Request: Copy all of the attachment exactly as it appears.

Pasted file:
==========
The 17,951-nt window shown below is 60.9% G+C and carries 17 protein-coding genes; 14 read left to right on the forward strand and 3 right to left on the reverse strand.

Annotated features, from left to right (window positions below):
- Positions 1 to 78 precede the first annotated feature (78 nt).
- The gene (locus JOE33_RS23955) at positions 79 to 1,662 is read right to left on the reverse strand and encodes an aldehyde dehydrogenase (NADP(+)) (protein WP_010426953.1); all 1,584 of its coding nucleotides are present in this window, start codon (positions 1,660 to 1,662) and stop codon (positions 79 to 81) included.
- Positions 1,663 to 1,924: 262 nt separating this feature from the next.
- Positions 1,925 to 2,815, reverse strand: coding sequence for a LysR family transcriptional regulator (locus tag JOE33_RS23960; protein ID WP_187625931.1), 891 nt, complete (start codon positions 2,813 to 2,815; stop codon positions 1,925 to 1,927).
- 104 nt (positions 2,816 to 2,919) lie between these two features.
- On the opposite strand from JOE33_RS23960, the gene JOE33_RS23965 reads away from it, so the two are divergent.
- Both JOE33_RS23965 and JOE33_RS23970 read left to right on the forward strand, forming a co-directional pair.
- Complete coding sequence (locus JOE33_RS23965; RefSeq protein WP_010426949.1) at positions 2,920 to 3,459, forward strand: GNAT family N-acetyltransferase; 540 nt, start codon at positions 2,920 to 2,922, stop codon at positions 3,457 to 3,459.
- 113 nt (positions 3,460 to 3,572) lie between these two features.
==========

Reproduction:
The 17,951-nt window shown below is 60.9% G+C and carries 17 protein-coding genes; 14 read left to right on the forward strand and 3 right to left on the reverse strand.

Annotated features, from left to right (window positions below):
- Positions 1 to 78 precede the first annotated feature (78 nt).
- The gene (locus JOE33_RS23955) at positions 79 to 1,662 is read right to left on the reverse strand and encodes an aldehyde dehydrogenase (NADP(+)) (protein WP_010426953.1); all 1,584 of its coding nucleotides are present in this window, start codon (positions 1,660 to 1,662) and stop codon (positions 79 to 81) included.
- Positions 1,663 to 1,924: 262 nt separating this feature from the next.
- Positions 1,925 to 2,815, reverse strand: coding sequence for a LysR family transcriptional regulator (locus tag JOE33_RS23960; protein ID WP_187625931.1), 891 nt, complete (start codon positions 2,813 to 2,815; stop codon positions 1,925 to 1,927).
- 104 nt (positions 2,816 to 2,919) lie between these two features.
- On the opposite strand from JOE33_RS23960, the gene JOE33_RS23965 reads away from it, so the two are divergent.
- Both JOE33_RS23965 and JOE33_RS23970 read left to right on the forward strand, forming a co-directional pair.
- Complete coding sequence (locus JOE33_RS23965; RefSeq protein WP_010426949.1) at positions 2,920 to 3,459, forward strand: GNAT family N-acetyltransferase; 540 nt, start codon at positions 2,920 to 2,922, stop codon at positions 3,457 to 3,459.
- 113 nt (positions 3,460 to 3,572) lie between these two features.